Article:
First published in 1962, The Wanting Seed is a dystopian novel in which Burgess writes of an England in which Christianity, fertility and heterosexuality will have been outlawed. Enspun, Ruspun and Chinspun (English, Russian and Chinese Speaking Unions), the main political powers, control population growth with spurious wars, planned extermination, and cannibalism. The plot is shaped by the struggle of Burgess's pregnant heroine, Beatrice-Joanna (her name is taken from Thomas Middleton's seventeenth century play The Changeling), and her husband, Tristram Foxe, a history teacher, to survive and reunite.
Working in a comic-apocalyptic style, the book brings together many of Burgess's obsessions and preoccupations: the tyranny of the state, over-population, the clash between Augustinian and Pelagian ideals, and the persistence of religious feeling in an age of ideological secularism.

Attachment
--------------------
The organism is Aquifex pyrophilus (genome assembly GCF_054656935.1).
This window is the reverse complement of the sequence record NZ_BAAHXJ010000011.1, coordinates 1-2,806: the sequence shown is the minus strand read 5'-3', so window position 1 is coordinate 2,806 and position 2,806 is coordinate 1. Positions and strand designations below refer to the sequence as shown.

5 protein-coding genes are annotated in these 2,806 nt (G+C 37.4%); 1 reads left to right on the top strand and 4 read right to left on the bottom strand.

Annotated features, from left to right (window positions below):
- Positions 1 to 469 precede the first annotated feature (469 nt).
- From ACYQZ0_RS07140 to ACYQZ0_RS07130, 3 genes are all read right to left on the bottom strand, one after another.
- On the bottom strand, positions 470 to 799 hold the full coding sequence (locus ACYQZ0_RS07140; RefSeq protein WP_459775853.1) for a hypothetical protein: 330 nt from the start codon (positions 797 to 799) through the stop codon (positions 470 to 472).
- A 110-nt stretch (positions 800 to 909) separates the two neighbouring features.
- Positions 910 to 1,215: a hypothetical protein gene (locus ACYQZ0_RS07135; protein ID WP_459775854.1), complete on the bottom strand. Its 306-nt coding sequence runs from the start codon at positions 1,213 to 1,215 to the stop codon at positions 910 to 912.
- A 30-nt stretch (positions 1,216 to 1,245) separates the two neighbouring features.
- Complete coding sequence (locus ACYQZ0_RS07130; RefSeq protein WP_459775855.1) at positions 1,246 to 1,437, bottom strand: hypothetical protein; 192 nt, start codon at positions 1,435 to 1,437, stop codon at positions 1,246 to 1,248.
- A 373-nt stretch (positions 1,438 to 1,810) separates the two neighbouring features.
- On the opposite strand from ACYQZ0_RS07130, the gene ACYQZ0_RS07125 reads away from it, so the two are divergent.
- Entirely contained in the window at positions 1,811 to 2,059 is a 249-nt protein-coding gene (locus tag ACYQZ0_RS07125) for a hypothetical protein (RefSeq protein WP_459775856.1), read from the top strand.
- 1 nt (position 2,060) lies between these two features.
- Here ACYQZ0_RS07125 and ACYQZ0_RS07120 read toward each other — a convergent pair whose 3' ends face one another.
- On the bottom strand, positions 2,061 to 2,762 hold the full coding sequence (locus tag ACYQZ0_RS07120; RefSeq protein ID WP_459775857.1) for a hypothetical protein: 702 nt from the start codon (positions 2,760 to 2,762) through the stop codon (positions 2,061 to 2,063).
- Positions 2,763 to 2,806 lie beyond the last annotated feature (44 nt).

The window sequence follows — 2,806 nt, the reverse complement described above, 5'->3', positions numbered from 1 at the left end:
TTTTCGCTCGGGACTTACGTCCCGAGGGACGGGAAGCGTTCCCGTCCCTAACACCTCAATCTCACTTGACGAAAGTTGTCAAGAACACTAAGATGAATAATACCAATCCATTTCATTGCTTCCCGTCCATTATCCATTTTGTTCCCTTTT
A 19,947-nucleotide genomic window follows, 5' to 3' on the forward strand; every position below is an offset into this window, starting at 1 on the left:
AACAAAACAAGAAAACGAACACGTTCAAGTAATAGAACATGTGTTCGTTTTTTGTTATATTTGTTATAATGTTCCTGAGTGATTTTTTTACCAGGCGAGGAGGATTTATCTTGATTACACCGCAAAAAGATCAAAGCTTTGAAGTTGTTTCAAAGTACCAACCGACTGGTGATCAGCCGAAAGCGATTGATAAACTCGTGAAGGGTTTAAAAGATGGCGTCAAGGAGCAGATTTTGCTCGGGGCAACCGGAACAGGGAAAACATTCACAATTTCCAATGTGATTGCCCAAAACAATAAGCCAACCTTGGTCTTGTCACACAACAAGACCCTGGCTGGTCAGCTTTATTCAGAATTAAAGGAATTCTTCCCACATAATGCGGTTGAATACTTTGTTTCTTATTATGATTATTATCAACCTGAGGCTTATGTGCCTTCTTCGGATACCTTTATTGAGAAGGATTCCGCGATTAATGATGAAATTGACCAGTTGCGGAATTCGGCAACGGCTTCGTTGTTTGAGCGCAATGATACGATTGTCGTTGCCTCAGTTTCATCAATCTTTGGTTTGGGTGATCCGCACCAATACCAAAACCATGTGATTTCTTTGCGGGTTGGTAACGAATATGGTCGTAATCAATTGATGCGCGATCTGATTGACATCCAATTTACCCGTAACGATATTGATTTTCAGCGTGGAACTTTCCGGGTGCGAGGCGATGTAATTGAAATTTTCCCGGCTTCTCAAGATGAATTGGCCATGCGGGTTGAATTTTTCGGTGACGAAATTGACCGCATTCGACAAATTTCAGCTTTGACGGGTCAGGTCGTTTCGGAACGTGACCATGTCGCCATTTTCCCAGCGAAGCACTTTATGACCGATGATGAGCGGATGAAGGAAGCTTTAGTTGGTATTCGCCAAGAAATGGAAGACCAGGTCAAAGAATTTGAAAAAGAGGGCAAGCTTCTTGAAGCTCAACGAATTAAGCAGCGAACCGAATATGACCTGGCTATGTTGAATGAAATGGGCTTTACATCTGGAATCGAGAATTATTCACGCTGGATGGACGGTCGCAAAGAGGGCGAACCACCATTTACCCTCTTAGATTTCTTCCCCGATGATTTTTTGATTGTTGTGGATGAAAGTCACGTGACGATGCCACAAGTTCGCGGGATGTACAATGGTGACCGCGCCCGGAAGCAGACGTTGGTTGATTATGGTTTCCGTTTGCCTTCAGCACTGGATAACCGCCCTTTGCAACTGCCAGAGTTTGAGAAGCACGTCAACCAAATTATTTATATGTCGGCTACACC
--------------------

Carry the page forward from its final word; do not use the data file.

In the 1970s the producer Carlo Ponti proposed to turn the novel into a film, and Burgess suggested Ponti's wife, Sophia Loren, for the part of Beatrice-Joanna. The film project ultimately failed.